A career-high performance from Ben Stiller fuels this poignant character study. 

Brad's Status

Source: TIFF

Brad’s Status

Dir/scr. Mike White. US. 2017. 101mins.

A marvellous dissection of a midlife crisis that’s far more self-aware than its protagonist, Brad’s Status features one of Ben Stiller’s richest and most bittersweet performances as a husband and father whose considerable obstacle to happiness is himself. Writer-director Mike White has crafted a painfully funny and surprisingly moving character piece, but what’s most remarkable is how he and his star empathize with Brad’s feelings of inferiority while, at the same time, pinpointing the arrogance, privilege and callousness that often factor into such soul-searching.

 Stiller’s is a magnificent performance, both comic and touching

Opening Stateside on September 15, following its premiere in Toronto’s Platform strand, Brad’s Status will benefit from Stiller’s box-office clout and a starry supporting cast that includes Michael Sheen. Strong reviews ought to propel art-house business.

Brad (Stiller), the owner of a modest non-profit, is about to take his son Troy (Austin Abrams), a talented musician, on a tour of prestigious East Coast universities. But rather than being excited, Brad is suddenly hit with the enormity of how little he believes he’s achieved in comparison to his impressive college classmates, who are now obscenely rich or influential thought leaders. When Troy accidentally misses his crucial interview at Harvard, Brad has to swallow his pride and call Craig (Sheen), who now teaches at the university, to see if he can pull some strings.

White’s work (Year Of The Dog, TV series Enlightened) often concerns the insecurities of depressed, everyday people seeking transcendence. A movie like Brad’s Status could easily open itself up to accusations of navel-gazing as it dramatizes the mildly unhappy life of a relatively well-off neurotic. Yet White eschews such an easy reading of Brad, looking at the man’s hang-ups from the inside; specifically, through a deft use of voiceover in which our main character repeatedly acknowledges how ridiculous his self-loathing is without being able to free himself of his obsessive need to compare himself unfavourably to his peers.

Stiller is critical to the film’s success, essaying a more nuanced, less brazenly caustic variation of the uptight, dissatisfied men he played in Greenberg and While We’re Young. The actor must walk a fine line, letting us mock Brad’s intensive competitiveness and yet understand how his late 40s have triggered a wistfulness for the idealism and promise of his youth. It’s a magnificent performance, both comic and touching, charting the inner journey of a decent fellow who compulsively seeks confirmation from the outside world that he’s an utter failure.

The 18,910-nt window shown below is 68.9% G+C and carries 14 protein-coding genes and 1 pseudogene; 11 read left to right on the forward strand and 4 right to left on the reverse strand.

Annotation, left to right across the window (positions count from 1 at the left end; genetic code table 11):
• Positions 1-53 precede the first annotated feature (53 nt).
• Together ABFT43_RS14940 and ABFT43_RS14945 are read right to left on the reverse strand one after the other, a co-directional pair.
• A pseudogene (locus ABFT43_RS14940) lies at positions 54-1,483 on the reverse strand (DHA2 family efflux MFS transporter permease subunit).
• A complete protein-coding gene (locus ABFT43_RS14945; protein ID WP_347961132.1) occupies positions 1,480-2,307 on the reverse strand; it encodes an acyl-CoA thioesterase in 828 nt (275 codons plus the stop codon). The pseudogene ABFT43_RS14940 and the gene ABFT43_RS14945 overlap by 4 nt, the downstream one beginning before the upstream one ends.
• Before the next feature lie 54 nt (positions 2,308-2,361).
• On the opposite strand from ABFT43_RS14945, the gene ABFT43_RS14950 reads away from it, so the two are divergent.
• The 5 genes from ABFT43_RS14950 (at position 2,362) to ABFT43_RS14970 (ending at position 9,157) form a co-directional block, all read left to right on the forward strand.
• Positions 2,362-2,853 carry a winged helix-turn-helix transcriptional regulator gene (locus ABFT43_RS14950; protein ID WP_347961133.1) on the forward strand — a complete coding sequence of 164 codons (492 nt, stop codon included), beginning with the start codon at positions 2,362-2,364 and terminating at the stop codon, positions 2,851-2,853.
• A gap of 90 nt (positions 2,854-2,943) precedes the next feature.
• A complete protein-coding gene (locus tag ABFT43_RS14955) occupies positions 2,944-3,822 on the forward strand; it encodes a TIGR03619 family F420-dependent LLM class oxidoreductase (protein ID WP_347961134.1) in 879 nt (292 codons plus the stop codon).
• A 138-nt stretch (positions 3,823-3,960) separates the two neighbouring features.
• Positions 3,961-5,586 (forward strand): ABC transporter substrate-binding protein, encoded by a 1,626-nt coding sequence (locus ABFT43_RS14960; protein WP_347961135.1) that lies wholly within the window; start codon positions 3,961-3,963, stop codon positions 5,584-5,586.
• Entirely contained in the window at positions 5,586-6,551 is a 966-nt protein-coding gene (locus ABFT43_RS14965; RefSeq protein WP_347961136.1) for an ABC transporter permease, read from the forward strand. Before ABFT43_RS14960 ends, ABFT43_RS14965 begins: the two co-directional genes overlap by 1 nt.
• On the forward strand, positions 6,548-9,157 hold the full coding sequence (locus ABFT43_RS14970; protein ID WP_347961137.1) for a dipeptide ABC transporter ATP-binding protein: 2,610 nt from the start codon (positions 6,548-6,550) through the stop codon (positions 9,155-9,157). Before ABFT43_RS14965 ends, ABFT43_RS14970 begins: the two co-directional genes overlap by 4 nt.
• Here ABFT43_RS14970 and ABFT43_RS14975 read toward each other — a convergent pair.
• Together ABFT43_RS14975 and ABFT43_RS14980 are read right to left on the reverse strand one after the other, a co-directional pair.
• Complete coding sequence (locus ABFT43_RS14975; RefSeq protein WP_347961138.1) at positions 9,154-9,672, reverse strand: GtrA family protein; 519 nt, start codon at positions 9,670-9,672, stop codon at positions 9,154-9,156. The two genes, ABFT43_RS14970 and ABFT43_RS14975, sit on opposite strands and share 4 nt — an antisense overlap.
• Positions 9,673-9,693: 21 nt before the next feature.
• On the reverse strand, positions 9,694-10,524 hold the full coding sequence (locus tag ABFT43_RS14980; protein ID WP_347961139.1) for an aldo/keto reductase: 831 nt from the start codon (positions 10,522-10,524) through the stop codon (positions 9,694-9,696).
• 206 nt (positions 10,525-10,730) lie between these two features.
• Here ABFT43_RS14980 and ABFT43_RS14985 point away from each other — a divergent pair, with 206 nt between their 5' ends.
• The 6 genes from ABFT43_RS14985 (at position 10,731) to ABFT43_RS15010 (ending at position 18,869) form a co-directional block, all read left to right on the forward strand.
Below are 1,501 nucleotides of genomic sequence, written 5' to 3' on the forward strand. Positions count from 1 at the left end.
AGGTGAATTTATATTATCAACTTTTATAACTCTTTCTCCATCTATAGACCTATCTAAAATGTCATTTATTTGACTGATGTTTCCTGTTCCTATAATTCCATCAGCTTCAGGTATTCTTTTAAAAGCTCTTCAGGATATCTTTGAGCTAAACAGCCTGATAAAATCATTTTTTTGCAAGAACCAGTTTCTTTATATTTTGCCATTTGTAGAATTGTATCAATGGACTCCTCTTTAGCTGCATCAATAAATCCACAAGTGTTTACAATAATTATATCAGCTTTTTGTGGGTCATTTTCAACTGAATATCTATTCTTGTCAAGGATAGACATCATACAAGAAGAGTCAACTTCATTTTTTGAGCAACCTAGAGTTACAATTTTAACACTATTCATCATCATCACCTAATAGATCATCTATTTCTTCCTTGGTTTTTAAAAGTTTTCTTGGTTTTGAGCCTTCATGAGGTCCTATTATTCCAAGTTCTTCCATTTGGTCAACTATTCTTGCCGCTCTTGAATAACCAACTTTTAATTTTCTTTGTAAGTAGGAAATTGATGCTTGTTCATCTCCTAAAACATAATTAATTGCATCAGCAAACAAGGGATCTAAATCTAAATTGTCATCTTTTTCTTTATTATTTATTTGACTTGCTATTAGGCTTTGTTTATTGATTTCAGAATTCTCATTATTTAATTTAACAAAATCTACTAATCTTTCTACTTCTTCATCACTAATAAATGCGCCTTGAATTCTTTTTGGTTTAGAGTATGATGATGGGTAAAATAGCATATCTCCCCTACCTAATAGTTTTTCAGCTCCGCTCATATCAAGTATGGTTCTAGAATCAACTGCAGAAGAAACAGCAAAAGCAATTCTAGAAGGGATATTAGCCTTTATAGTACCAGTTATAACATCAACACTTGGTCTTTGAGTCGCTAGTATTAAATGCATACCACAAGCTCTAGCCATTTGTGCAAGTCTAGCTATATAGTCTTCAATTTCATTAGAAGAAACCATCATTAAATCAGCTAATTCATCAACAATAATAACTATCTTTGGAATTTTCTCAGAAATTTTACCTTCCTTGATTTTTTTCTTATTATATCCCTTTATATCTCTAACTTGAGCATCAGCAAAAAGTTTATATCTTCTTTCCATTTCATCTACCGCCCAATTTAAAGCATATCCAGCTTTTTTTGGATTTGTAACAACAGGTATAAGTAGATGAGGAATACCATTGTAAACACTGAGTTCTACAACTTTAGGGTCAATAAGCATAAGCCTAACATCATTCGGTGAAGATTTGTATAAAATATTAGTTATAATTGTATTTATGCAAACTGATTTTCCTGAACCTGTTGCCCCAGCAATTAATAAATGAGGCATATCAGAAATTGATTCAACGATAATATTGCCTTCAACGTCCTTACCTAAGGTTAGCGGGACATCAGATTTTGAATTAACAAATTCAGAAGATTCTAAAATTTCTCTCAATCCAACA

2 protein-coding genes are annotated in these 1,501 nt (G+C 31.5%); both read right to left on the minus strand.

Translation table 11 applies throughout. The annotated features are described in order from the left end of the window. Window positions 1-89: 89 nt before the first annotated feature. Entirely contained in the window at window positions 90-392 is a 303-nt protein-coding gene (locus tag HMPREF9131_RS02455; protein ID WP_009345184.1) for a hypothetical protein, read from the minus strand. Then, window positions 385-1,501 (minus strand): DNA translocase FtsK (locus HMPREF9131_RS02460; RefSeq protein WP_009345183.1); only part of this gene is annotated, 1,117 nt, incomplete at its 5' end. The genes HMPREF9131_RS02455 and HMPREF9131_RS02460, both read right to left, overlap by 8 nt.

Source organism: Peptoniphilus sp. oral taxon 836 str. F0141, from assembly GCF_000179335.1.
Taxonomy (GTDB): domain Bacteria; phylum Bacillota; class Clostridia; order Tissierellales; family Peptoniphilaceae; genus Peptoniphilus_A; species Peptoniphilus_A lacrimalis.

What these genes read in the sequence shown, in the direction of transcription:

Because Brad is so wrapped up in the achievements of his college chums, viewers may suspect that White is piloting us to a feel-good finale in which the character learns the importance of accepting and loving oneself. Brad’s Status is far too nimble a comedy-drama for anything so obvious, however, chronicling Brad’s wrestling with different viewpoints on how successful he’s been and, likewise, how successful his peers are.

New characters enter the narrative, sometimes to challenge Brad’s interpretation of events, but White never lands on an ultimate takeaway, forcing the main character (and the audience) to ponder the fluidity of happiness and the dangers of envy.

This film’s humane, sharply observant tone is strengthened by a supporting cast that navigates tricky emotional terrain. Sheen is terrific as an acclaimed political commentator who hasn’t seen Brad for 10 years and, as a result, exists more as a symbol of Brad’s career disappointments than as an individual. Also strong is Abrams, who plays a character who isn’t fully fleshed out. That’s by design: Troy, like everyone in Brad’s Status, is viewed from Brad’s jaundiced perspective, but the young actor hints at the sensitive, great son his own father is too blind to recognize.

Production companies: Amazon Studios, Sidney Kimmel Entertainment, Plan B Entertainment

US distribution: Annapurna Pictures, www.annapurna.pictures

International sales: Sierra/Affinity, Joey@sierra-affinity.com

Producers: Dede Gardner, Jeremy Kleiner, David Bernad, Sidney Kimmel

Executive producers: Brad Pitt, Carla Hacken, John Penotti, Mark Kamine, Sarah Esberg, Bruce Toll

Cinematography: Xavier Grobet

Production design: Richard Hoover

Editor: Heather Persons

Music: Mark Mothersbaugh

Main Cast: Ben Stiller, Austin Abrams, Jenna Fischer, Luke Wilson, Jermaine Clement, Shazi Raja, Luisa Lee, Michael Sheen